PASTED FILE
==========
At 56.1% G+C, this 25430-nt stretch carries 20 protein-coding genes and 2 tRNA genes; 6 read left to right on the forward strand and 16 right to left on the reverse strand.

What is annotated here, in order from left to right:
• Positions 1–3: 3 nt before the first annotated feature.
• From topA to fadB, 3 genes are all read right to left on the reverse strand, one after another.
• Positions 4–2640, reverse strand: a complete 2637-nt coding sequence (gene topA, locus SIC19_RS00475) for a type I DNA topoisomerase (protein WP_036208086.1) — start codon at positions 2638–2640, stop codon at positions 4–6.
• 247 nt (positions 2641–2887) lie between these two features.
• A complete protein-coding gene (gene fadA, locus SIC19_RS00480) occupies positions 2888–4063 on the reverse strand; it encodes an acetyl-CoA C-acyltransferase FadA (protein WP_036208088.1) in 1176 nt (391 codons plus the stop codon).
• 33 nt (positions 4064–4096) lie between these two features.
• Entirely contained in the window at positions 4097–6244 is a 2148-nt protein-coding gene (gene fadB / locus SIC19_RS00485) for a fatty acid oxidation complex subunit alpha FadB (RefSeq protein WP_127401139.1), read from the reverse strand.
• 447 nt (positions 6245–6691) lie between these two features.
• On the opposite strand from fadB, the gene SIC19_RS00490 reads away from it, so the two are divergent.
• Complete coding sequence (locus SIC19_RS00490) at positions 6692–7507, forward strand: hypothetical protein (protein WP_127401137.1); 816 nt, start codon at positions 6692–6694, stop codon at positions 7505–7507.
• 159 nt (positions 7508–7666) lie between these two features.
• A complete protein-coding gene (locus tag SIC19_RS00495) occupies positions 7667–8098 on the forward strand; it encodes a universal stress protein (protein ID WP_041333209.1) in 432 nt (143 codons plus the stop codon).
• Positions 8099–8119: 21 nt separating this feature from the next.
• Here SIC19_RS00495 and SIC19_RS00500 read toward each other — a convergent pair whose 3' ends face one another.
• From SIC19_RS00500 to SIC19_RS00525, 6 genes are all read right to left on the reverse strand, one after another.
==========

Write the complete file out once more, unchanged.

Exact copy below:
At 56.1% G+C, this 25430-nt stretch carries 20 protein-coding genes and 2 tRNA genes; 6 read left to right on the forward strand and 16 right to left on the reverse strand.

What is annotated here, in order from left to right:
• Positions 1–3: 3 nt before the first annotated feature.
• From topA to fadB, 3 genes are all read right to left on the reverse strand, one after another.
• Positions 4–2640, reverse strand: a complete 2637-nt coding sequence (gene topA, locus SIC19_RS00475) for a type I DNA topoisomerase (protein WP_036208086.1) — start codon at positions 2638–2640, stop codon at positions 4–6.
• 247 nt (positions 2641–2887) lie between these two features.
• A complete protein-coding gene (gene fadA, locus SIC19_RS00480) occupies positions 2888–4063 on the reverse strand; it encodes an acetyl-CoA C-acyltransferase FadA (protein WP_036208088.1) in 1176 nt (391 codons plus the stop codon).
• 33 nt (positions 4064–4096) lie between these two features.
• Entirely contained in the window at positions 4097–6244 is a 2148-nt protein-coding gene (gene fadB / locus SIC19_RS00485) for a fatty acid oxidation complex subunit alpha FadB (RefSeq protein WP_127401139.1), read from the reverse strand.
• 447 nt (positions 6245–6691) lie between these two features.
• On the opposite strand from fadB, the gene SIC19_RS00490 reads away from it, so the two are divergent.
• Complete coding sequence (locus SIC19_RS00490) at positions 6692–7507, forward strand: hypothetical protein (protein WP_127401137.1); 816 nt, start codon at positions 6692–6694, stop codon at positions 7505–7507.
• 159 nt (positions 7508–7666) lie between these two features.
• A complete protein-coding gene (locus tag SIC19_RS00495) occupies positions 7667–8098 on the forward strand; it encodes a universal stress protein (protein ID WP_041333209.1) in 432 nt (143 codons plus the stop codon).
• Positions 8099–8119: 21 nt separating this feature from the next.
• Here SIC19_RS00495 and SIC19_RS00500 read toward each other — a convergent pair whose 3' ends face one another.
• From SIC19_RS00500 to SIC19_RS00525, 6 genes are all read right to left on the reverse strand, one after another.